sudo nano /usr/share/polkit-1/actions/org.kubuntu.qaptworker3.policy

This is an XML file and requires some additions. You’ll need to add <allow_any>[matched_text]</allow_any> to the defaults sections of every action that’s listed within. The [matched_text] will need to be replaced with whichever text is in between the <allow_active></allow_active> sections in the same section.

For example;

<action id="org.kubuntu.qaptworker3.updatecache">
    <description>Update software sources</description>
    <message>Update software sources</message>

Notice that the text between the allow_any and the allow_active is set to yes? In the original file, the allow_any section is not present and you will need to add it.

Do this for all actions in that file. Save the file and restart Muon if it’s open.

Struggling With Go-WSL2-Host Starting Up?

If you can’t get the Go-WSL2-Host service to start because you’re logging in to Windows with a Microsoft Account instead of a Local account, there is a (somewhat fiddly but perfectly doable) fix here.


This article is inspired almost in its entirety by Reddit User u/FriendlyJewThrowaway from their original post at https://www.reddit.com/r/bashonubuntuonwindows/comments/j2i5ix/fully_working_kde_on_bash_on_ubuntu_2004/ and subsequent comments. They had some knowledge about some of the finer details of KDE that I’d never had because I’ve generally used Gnome.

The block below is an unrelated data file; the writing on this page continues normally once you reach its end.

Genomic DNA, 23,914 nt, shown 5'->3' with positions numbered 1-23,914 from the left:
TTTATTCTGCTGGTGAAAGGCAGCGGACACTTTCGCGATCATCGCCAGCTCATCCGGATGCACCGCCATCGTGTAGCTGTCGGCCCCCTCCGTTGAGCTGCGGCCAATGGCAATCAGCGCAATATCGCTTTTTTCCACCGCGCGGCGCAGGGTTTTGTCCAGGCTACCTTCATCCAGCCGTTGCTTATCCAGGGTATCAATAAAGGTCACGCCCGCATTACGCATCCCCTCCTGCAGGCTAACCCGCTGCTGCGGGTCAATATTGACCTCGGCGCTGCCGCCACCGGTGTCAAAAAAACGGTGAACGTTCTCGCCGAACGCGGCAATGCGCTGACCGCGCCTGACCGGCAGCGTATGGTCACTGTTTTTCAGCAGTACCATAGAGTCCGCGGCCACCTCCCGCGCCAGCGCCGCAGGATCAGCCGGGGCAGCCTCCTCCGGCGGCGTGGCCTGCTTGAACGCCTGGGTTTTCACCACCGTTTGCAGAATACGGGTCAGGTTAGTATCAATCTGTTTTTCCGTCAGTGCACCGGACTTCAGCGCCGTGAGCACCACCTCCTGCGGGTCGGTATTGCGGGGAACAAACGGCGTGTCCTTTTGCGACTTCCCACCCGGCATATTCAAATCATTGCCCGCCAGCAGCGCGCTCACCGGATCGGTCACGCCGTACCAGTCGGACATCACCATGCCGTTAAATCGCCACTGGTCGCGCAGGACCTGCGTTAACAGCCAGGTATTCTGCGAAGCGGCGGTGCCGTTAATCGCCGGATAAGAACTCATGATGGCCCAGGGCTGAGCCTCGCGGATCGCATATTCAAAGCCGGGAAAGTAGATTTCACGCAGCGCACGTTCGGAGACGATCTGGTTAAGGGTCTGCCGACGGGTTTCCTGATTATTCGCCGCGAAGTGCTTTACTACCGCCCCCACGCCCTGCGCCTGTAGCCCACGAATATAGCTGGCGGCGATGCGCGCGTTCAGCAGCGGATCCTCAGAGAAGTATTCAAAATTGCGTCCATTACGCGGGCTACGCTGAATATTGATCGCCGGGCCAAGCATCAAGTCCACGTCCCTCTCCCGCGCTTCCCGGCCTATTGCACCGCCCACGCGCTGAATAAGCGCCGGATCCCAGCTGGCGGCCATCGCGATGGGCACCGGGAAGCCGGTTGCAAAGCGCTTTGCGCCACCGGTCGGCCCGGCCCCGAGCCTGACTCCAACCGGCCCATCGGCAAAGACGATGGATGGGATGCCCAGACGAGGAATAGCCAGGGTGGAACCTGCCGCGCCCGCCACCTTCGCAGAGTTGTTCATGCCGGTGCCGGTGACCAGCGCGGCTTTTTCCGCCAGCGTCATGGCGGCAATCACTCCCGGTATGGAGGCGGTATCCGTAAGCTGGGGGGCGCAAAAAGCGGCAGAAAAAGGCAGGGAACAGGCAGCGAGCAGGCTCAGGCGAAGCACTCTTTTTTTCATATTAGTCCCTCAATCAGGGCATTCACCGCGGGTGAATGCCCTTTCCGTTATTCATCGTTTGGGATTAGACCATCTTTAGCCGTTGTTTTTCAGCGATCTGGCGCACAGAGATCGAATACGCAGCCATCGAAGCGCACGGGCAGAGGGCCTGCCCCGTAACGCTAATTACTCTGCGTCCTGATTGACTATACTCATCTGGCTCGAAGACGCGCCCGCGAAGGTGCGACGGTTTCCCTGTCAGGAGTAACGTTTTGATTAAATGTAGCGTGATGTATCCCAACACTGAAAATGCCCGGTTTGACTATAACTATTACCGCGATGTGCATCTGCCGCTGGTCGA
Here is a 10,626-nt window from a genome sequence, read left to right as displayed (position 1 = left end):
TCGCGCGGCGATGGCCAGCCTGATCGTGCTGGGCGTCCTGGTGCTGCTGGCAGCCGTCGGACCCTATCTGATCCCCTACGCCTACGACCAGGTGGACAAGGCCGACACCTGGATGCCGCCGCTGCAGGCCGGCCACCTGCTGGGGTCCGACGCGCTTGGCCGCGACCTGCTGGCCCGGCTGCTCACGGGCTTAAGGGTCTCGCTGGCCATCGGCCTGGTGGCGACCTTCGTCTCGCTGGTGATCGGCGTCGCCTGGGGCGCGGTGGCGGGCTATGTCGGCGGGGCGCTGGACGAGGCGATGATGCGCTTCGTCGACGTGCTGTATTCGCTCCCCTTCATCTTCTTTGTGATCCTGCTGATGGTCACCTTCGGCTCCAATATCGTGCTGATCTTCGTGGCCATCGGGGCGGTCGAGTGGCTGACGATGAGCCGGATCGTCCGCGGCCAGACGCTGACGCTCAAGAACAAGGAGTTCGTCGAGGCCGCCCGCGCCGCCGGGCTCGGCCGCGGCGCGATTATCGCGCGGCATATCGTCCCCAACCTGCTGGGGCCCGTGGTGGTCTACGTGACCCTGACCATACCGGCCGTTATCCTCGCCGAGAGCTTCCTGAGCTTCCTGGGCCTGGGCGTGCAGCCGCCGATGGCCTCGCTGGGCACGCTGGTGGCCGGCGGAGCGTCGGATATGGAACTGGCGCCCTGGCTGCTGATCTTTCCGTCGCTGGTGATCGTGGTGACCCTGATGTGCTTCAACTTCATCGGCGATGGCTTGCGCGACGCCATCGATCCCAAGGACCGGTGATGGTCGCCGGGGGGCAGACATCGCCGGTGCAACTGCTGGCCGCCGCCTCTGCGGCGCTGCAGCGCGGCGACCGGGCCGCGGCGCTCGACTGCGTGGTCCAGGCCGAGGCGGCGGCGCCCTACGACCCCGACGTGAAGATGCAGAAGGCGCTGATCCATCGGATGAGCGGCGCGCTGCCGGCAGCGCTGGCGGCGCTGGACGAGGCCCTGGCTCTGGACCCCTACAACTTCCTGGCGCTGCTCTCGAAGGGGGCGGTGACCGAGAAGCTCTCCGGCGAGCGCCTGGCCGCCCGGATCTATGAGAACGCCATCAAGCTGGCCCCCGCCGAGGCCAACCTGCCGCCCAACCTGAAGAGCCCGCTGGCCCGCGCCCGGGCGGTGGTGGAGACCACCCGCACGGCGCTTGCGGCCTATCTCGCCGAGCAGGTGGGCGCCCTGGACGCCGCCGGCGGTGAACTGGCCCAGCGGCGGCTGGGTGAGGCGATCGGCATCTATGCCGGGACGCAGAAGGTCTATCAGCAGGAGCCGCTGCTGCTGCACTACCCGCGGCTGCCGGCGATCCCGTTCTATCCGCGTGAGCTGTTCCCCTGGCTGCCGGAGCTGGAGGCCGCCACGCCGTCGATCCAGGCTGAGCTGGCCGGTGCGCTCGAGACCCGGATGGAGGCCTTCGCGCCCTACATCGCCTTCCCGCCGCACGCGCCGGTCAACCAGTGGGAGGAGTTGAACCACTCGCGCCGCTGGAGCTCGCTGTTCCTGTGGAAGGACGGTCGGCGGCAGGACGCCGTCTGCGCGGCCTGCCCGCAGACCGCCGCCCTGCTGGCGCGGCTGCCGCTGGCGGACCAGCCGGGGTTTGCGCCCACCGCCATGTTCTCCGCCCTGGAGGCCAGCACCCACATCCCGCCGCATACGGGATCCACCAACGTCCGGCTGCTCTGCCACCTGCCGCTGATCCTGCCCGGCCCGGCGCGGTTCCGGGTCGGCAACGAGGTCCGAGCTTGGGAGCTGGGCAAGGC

Also thanks to Arkane Systems for coming up with Genie to emulate a normal systemd setup for WSL2. Without this work, none of this would be possible.

Then there’s Shayne Sweeney who produced the Go-WSL2-Host package that makes it easy to use a hostname rather than IP address making the whole XDMCP connection so much simpler and more reliable. Fix permissions for Microsoft Account login for Go-WSL2-Host here.

Finally, there’s more credits for the underlying knowledge I gained from writing the original article at Ubuntu 20.04 Desktop GUI on WSL2 on Surface Pro 4 from which much of this article is taken.

If there’s anything I’ve missed, or you have any comments please drop me a line below. I’ve got to say this is the best GUI experience in WSL2 that I’ve had – it’s almost as good as native, without the hassle of dual boot. The image below shows a screenshot of my desktop, writing this article in Firefox on KDE Plasma on WSL running Ubuntu 20.04 on a Surface Pro 3 – enjoy!

KDE on WSL with Latte Dock running in VcXsrv screen
KDE on WSL with Latte Dock running in VcXsrv screen